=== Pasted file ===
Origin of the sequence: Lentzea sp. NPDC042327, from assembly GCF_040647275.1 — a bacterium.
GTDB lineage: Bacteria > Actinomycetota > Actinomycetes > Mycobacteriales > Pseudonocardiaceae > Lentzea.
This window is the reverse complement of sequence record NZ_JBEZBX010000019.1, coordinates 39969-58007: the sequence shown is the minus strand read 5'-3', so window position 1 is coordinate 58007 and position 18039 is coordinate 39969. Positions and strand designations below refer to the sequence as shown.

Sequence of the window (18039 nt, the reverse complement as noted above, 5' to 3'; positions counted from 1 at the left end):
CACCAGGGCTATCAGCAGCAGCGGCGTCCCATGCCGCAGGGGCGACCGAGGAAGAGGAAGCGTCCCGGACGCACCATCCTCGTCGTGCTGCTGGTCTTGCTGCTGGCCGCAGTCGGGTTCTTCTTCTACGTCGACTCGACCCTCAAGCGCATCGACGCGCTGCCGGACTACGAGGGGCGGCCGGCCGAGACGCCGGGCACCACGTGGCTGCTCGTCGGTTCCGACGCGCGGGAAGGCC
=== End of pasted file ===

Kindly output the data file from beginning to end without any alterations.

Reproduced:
Origin of the sequence: Lentzea sp. NPDC042327, from assembly GCF_040647275.1 — a bacterium.
GTDB lineage: Bacteria > Actinomycetota > Actinomycetes > Mycobacteriales > Pseudonocardiaceae > Lentzea.
This window is the reverse complement of sequence record NZ_JBEZBX010000019.1, coordinates 39969-58007: the sequence shown is the minus strand read 5'-3', so window position 1 is coordinate 58007 and position 18039 is coordinate 39969. Positions and strand designations below refer to the sequence as shown.

Sequence of the window (18039 nt, the reverse complement as noted above, 5' to 3'; positions counted from 1 at the left end):
CACCAGGGCTATCAGCAGCAGCGGCGTCCCATGCCGCAGGGGCGACCGAGGAAGAGGAAGCGTCCCGGACGCACCATCCTCGTCGTGCTGCTGGTCTTGCTGCTGGCCGCAGTCGGGTTCTTCTTCTACGTCGACTCGACCCTCAAGCGCATCGACGCGCTGCCGGACTACGAGGGGCGGCCGGCCGAGACGCCGGGCACCACGTGGCTGCTCGTCGGTTCCGACGCGCGGGAAGGCC